‘So our maps are at the bottom of the bloody heap. They’re still there though the bloody otherworlders have tried to fucking well erase them.’ (Black Rainbow, 1992, 33).
Wendt the memoirist gently contextualises. But his characters are allowed to vent, to rage and to violently object. Wendt uses his own fiction as an illustrative tool and a transformative medium, one the writer himself turns to in order to prove a point.
Perhaps the most moving part of Wendt’s memoir is his description of his schooling and his mother’s early death. Wendt says his novels are ‘peopled with orphans’ (126), and in this first traumatic loss he finds the beginnings of his ‘lifelong paranoia, anxiety and fears about living out of a suitcase …’ (126). But in answer to this placelessness Wendt offers up another solution, and this time it is writing itself. In a speech he makes when asked to address students at his former school, he encourages them to follow their interests and their passions, as he has done (135).
In Wendt’s recollection of moving to New Zealand, we see the roots of his first novel, Sons for the Return Home. Traumatised by the passage and by the growing cold, the man in the novel vomits into the sink, and his son weeps. Both put on uncomfortable, unfamiliar clothes, a symbol of what is to come. Wendt has given his characters here something he lacked when he was transplanted: a family unit. In the memoir he describes how he travelled to the boys’ school he would attend in Taranaki, at 13, where he was passed from the scholarship officer to the well-meaning caretakers, in turns weeping and vomiting, fearful of his new home.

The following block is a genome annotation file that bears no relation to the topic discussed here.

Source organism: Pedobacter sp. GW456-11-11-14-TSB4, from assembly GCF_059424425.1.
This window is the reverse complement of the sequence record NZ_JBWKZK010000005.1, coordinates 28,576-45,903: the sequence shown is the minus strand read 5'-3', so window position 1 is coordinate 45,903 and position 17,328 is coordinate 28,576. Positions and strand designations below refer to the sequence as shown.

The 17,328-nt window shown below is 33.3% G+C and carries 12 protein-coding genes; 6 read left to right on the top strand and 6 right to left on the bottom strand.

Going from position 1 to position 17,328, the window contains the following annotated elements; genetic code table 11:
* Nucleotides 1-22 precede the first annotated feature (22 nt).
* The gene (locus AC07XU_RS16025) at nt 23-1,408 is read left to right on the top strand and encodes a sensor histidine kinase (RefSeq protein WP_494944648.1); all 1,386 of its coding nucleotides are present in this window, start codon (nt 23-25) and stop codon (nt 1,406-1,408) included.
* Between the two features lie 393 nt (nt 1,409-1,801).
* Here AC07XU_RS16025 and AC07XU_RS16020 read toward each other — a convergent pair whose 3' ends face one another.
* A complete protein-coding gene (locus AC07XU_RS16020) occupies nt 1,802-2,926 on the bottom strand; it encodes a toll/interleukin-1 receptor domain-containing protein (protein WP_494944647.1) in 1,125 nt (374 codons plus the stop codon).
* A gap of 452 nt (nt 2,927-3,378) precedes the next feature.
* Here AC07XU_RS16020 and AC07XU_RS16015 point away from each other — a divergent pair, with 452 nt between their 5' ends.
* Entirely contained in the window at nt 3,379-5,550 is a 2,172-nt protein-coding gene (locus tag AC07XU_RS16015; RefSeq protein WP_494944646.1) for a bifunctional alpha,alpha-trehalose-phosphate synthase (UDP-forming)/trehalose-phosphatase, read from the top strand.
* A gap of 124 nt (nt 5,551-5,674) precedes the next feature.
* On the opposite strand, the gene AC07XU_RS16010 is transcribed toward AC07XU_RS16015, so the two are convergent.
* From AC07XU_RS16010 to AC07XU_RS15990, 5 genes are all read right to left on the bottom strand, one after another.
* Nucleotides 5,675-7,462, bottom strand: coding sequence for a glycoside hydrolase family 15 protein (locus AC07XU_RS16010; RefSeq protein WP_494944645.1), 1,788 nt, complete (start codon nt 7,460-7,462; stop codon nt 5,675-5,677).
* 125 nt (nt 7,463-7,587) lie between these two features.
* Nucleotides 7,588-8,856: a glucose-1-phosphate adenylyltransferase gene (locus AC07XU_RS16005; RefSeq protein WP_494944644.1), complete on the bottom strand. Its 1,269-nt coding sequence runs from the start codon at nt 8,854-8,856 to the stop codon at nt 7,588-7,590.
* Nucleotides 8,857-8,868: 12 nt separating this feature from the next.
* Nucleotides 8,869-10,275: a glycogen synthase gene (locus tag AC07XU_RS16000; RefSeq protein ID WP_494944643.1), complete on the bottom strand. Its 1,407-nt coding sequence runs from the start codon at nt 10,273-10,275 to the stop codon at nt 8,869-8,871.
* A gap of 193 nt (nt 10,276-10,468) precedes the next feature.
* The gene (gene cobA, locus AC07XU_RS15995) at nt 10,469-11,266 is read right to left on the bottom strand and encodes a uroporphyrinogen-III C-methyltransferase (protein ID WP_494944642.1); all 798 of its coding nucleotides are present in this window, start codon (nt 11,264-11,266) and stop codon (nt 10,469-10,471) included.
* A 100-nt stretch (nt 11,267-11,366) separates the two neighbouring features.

On the first page of his 2015 novel Breaking Connections, the main character, Daniel, experiences the exact opposite of this terrible sense of dislocation:
… it’s his forty-seventh birthday, but he doesn’t feel the need for company, for people he is familiar with, feels safe with; no, inexplicably, though he is thousands of miles and memories away from ‘home’ he feels self-contained, complete, without a beginning or an end …
By the end of the novel Daniel has come full circle, remembering with ‘joy-generating lucidity’ (234) the tribe he has created for himself. This interdependence and sense of belonging is shown to be transplantable, a thing that may be carried within the individual, and which may bear fruit.
In contrast, Wendt’s life, in this memoir, is depicted as a life of many contradictions. Unlike Daniel, Wendt dwells happily within his current community, but also in the past, inside the stricken schoolboy, the young writer and the dislocated student. This work allows us access to a complex and honest figure, a Wendt who is both anxious and secure, grieving and grateful, and hopeful, all at the same time.
MICHALIA ARATHIMOS is a writer and reviewer currently living in Melbourne. She holds a PhD from Victoria University of Wellington. Her debut novel Aukati – Boundary Line will be published by Mākaro Press in May 2017.